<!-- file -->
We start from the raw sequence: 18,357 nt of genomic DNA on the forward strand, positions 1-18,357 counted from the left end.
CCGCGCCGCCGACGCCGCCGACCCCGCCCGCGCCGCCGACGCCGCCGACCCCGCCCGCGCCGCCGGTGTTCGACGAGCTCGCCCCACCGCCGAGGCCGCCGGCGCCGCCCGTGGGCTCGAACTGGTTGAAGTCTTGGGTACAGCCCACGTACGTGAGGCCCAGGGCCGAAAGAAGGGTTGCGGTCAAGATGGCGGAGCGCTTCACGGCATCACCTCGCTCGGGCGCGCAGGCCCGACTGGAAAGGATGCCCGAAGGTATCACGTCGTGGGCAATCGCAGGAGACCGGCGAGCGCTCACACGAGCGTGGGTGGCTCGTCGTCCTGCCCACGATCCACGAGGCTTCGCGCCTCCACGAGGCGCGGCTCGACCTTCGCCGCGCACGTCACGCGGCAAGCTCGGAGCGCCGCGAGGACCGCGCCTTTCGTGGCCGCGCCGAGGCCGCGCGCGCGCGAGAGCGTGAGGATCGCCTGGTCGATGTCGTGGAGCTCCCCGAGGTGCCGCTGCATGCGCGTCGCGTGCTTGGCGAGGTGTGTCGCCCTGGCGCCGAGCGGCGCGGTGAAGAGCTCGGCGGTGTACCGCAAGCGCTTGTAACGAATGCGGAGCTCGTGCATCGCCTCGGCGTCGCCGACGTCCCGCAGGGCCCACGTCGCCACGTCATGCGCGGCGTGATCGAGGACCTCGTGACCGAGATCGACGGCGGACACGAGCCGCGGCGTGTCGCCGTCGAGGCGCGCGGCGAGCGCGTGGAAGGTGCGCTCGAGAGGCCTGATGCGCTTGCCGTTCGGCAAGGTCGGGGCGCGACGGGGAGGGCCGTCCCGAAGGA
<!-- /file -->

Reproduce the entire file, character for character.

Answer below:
We start from the raw sequence: 18,357 nt of genomic DNA on the forward strand, positions 1-18,357 counted from the left end.
CCGCGCCGCCGACGCCGCCGACCCCGCCCGCGCCGCCGACGCCGCCGACCCCGCCCGCGCCGCCGGTGTTCGACGAGCTCGCCCCACCGCCGAGGCCGCCGGCGCCGCCCGTGGGCTCGAACTGGTTGAAGTCTTGGGTACAGCCCACGTACGTGAGGCCCAGGGCCGAAAGAAGGGTTGCGGTCAAGATGGCGGAGCGCTTCACGGCATCACCTCGCTCGGGCGCGCAGGCCCGACTGGAAAGGATGCCCGAAGGTATCACGTCGTGGGCAATCGCAGGAGACCGGCGAGCGCTCACACGAGCGTGGGTGGCTCGTCGTCCTGCCCACGATCCACGAGGCTTCGCGCCTCCACGAGGCGCGGCTCGACCTTCGCCGCGCACGTCACGCGGCAAGCTCGGAGCGCCGCGAGGACCGCGCCTTTCGTGGCCGCGCCGAGGCCGCGCGCGCGCGAGAGCGTGAGGATCGCCTGGTCGATGTCGTGGAGCTCCCCGAGGTGCCGCTGCATGCGCGTCGCGTGCTTGGCGAGGTGTGTCGCCCTGGCGCCGAGCGGCGCGGTGAAGAGCTCGGCGGTGTACCGCAAGCGCTTGTAACGAATGCGGAGCTCGTGCATCGCCTCGGCGTCGCCGACGTCCCGCAGGGCCCACGTCGCCACGTCATGCGCGGCGTGATCGAGGACCTCGTGACCGAGATCGACGGCGGACACGAGCCGCGGCGTGTCGCCGTCGAGGCGCGCGGCGAGCGCGTGGAAGGTGCGCTCGAGAGGCCTGATGCGCTTGCCGTTCGGCAAGGTCGGGGCGCGACGGGGAGGGCCGTCCCGAAGGA